Following skeletal maturation, the disease process may stabilize, but later in life quiescent lesions may reactivate and new lesions may occasionally develop. To our knowledge, complete spontaneous involution of fibrous dysplasia has never been reported.


The accelerated turnover of bone cells in fibrous dysplasia results in detectable biochemical abnormalities. Alkaline phosphatase, an enzyme found in osteoblasts, is elevated in 25 percent of patients with monostotic disease and in nearly 70 percent of patients with polyostotic disease.(15) The degree of elevation is thought to be directly proportional to the extent of the disease; during periods of exacerbation, the serum alkaline phosphatase level can be expected to rise. Hydroxyproline, an important component of collagen, is elevated in the urine of patients with extensive fibrous dysplasia.(19) Despite the increased metabolic activity of bone, most patients have normal serum concentrations of calcium and phosphate, which suggests that the rates of bone formation and bone resorption are closely coupled.

Pathology and Histology

The progressive replacement of normal bone with fibrous tissue from within the medullary cavity produces a characteristic appearance. The lesions consist of rubbery, compressible grayish-white tissue of considerable vascularity, with a gritty texture and a thinned cortex. Pseudocysts filled with amber fluid are sometimes present.(6,20) Microscopically, strands of collagen are haphazardly arranged with a loosely or densely textured connective tissue stroma. This characteristic woven, rather than lamellar, pattern differentiates fibrous dysplasia from other fibro-osseous disorders. The lesions are composed of an excessive amount of osteoid, indicating that bone mineralization is impaired in the fibrous tissue. The number of osteoblasts is increased to 4.5 cells per mm squared; the normal quantity is 0.6 cells per mm squared.(19) Numerous spindle-shaped osteoblasts are present within the stroma, but the trabeculae show a lack of osteoblastic rimming. Osteocytic lacunae are wider than normal; however, the bone cells reveal a normal cytoarchitecture.(21)

Radiologic Features

Three radiographic patterns have been identified in fibrous dysplasia: a pagetoid, sclerotic and cyst-like.(9) The pagetoid pattern is most common and is characterized by alternating areas of radiodensity and radiolucency. The sclerotic pattern displays bone expansion with a homogeneous radiodensity. The cyst-like pattern is characterized by round or oval radiolucent lesions with sclerotic borders. Regardless of the type, lesions almost always have poorly defined margins that blend gradually into normal bone.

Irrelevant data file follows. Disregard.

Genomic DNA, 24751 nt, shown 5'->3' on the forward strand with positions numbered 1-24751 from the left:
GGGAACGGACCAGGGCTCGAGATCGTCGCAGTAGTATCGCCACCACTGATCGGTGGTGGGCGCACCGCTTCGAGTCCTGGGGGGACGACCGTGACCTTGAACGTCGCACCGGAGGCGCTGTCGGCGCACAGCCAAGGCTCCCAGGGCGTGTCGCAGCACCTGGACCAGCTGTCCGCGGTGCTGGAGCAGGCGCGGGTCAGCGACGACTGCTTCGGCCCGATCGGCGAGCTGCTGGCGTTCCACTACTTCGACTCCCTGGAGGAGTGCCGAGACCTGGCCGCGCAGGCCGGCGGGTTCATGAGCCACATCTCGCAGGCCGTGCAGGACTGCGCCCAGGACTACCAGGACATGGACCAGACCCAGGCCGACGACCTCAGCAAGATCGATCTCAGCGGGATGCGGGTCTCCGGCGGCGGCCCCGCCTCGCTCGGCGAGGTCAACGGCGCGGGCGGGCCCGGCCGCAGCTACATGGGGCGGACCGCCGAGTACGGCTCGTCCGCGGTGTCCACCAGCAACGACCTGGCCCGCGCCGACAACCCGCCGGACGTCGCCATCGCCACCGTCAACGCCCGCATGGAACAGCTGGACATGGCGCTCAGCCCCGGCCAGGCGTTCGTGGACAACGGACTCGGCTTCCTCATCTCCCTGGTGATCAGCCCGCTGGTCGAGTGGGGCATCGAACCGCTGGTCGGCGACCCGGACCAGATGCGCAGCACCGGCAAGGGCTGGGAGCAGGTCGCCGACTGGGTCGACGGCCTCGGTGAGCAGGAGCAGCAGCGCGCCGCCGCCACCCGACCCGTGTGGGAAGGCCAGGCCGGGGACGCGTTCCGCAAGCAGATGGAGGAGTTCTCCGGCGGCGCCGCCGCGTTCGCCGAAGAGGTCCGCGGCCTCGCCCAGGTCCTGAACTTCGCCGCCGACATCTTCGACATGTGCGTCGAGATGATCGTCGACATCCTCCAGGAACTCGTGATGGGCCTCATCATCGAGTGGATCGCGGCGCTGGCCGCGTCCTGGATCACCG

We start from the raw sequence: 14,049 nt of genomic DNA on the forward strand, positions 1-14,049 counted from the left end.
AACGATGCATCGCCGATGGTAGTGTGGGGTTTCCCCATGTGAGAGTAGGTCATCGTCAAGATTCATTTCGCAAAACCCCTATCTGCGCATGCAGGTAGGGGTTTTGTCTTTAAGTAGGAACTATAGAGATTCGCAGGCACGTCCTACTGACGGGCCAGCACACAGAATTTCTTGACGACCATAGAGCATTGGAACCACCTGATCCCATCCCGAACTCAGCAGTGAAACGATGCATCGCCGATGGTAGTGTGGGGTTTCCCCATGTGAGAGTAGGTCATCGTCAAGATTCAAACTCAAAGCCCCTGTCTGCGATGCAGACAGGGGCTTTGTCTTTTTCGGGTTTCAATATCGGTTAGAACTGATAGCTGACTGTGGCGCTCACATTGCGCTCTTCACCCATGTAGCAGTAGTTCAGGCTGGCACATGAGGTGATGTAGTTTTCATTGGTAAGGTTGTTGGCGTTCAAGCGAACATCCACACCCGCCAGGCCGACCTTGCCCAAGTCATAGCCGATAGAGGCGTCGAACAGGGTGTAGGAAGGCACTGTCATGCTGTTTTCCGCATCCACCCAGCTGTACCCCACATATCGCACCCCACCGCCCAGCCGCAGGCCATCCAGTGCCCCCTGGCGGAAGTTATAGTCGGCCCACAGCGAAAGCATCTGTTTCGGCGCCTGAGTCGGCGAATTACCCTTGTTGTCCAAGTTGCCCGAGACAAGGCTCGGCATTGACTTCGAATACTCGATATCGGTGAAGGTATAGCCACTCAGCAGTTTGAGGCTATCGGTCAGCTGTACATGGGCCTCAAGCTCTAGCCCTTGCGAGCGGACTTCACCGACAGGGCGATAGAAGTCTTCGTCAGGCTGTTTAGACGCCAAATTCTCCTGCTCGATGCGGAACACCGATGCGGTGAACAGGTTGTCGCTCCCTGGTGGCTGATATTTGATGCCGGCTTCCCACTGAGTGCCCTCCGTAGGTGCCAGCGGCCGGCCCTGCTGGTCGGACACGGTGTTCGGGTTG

Radionuclide bone imaging reveals increased uptake in affected bone, making this study a useful screening test for additional sites of skeletal involvement.(22,23) Computed tomography performed in multiple planes can also provide useful localizing information.(24) The expansile nature of fibrous dysplasia can be readily seen on magnetic resonance imaging, although descriptions of the appearance of these lesions on magnetic resonance imaging are still sparse in the literature.(25,26) Correlation of findings from various radiographic studies with the pathologic and clinical data is mandatory for making the diagnosis of fibrous dysplasia.

Associated Disorders

Abnormal cutaneous pigmentation is the most common extraskeletal expression of fibrous dysplasia. In the monostotic form of the disease, pigmentation is an occasional finding, but it occurs in well over 50 percent of patients with polyostotic disease.(5) The skin lesions are small in number, variable in size and have irregular margins. Their color is light to dark brown. The most common sites of pigmentation are the back of the neck, the lower lumbar region, the face, the lips and the oral mucosa.(27)

Various endocrine abnormalities may develop in association with fibrous dysplasia. Precocious puberty is the most common, but hyperthyroidism, acromegaly, Cushing's disease, hyperparathyroidism and diabetes mellitus have also been reported.(28) While endocrinopathies occur primarily in patients with the polyostotic form of fibrous dysplasia, approximately 3 percent of all patients have an associated endocrinopathy.(29)


The treatment of fibrous dysplasia has been almost exclusively surgical. In the past, surgical intervention was often delayed until after puberty, with the hope that the disease would become quiescent. However, because of multiple reports of persistence into later years, it is now recommended that surgery be performed as soon as the lesion becomes substantial or when important function is threatened.